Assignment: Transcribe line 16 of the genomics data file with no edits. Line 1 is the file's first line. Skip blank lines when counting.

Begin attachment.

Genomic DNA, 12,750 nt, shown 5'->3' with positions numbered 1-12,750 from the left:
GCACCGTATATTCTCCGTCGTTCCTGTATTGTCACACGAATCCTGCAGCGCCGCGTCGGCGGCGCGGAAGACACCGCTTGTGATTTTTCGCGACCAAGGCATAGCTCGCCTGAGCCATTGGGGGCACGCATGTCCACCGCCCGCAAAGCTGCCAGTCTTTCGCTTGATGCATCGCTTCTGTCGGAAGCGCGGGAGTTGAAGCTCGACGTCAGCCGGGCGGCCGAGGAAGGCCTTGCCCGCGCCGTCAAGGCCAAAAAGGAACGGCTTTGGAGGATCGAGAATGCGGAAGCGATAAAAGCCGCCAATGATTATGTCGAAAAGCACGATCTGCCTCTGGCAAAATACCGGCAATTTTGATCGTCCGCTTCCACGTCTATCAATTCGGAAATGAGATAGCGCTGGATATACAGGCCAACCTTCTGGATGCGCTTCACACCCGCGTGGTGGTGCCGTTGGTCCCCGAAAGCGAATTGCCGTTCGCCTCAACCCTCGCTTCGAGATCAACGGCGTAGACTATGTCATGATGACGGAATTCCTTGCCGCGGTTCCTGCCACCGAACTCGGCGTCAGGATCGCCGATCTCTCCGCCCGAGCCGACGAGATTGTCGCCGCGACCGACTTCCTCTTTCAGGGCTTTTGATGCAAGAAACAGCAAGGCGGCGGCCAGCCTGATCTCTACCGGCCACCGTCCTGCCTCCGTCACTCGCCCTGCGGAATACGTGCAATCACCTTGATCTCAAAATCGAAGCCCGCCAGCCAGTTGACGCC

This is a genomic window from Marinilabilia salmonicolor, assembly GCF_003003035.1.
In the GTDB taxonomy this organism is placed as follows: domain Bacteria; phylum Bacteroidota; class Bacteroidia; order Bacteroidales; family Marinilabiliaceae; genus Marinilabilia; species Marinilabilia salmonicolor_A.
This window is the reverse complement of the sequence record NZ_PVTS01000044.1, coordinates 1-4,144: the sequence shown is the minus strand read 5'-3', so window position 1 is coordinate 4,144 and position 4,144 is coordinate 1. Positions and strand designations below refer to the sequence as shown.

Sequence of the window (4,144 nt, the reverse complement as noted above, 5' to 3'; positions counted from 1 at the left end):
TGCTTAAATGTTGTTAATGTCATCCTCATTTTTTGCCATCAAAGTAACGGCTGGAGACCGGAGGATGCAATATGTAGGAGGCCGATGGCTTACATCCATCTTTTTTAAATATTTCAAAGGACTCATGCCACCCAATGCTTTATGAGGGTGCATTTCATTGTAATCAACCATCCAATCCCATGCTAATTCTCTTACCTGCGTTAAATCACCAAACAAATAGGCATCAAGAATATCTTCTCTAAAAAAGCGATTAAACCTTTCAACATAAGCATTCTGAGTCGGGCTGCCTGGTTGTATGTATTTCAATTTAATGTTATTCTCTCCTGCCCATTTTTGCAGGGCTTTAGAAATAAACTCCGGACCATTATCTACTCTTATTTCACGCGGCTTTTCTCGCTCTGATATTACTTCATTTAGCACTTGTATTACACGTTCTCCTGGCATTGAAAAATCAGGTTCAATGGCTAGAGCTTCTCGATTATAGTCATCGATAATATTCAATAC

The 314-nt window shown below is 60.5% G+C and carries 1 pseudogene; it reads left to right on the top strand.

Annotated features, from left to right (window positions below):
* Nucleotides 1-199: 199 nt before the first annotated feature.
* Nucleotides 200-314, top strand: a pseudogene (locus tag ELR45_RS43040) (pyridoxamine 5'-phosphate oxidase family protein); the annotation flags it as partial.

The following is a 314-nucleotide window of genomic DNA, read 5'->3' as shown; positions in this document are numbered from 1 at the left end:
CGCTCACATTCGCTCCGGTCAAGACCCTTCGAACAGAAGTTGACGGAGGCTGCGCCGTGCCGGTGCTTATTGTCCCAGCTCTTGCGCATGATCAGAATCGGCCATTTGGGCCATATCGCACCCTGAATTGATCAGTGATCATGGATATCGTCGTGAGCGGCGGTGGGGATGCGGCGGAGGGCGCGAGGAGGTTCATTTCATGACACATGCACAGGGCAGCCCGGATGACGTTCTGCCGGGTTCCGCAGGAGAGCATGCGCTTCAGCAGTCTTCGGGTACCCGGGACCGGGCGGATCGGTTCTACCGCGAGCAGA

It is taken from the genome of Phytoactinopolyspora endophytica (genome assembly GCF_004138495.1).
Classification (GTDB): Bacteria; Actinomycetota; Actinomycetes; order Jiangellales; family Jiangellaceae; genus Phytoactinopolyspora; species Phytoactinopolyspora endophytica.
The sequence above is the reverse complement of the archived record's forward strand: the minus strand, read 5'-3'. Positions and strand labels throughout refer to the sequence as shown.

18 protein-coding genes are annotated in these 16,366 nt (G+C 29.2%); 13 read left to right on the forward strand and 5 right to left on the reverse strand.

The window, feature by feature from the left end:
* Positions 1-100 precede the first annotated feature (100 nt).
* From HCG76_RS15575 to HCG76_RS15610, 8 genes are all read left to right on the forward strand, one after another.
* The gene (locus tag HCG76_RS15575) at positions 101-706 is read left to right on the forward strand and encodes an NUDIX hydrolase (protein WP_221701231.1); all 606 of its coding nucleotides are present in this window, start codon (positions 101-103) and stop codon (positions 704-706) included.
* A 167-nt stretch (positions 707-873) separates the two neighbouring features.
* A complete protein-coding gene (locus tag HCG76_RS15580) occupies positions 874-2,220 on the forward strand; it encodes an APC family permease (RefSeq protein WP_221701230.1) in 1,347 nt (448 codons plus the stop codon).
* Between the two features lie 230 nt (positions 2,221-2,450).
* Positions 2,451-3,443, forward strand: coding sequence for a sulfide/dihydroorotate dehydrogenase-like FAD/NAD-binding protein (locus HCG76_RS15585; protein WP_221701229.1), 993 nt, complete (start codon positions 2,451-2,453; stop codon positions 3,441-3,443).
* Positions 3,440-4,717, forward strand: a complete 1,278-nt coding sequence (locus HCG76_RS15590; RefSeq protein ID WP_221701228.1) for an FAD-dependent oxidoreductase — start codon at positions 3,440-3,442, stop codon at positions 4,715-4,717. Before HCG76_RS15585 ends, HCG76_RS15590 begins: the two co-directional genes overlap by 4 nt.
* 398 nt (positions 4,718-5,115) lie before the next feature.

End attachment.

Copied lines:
The sequence above is the reverse complement of the archived record's forward strand: the minus strand, read 5'-3'. Positions and strand labels throughout refer to the sequence as shown.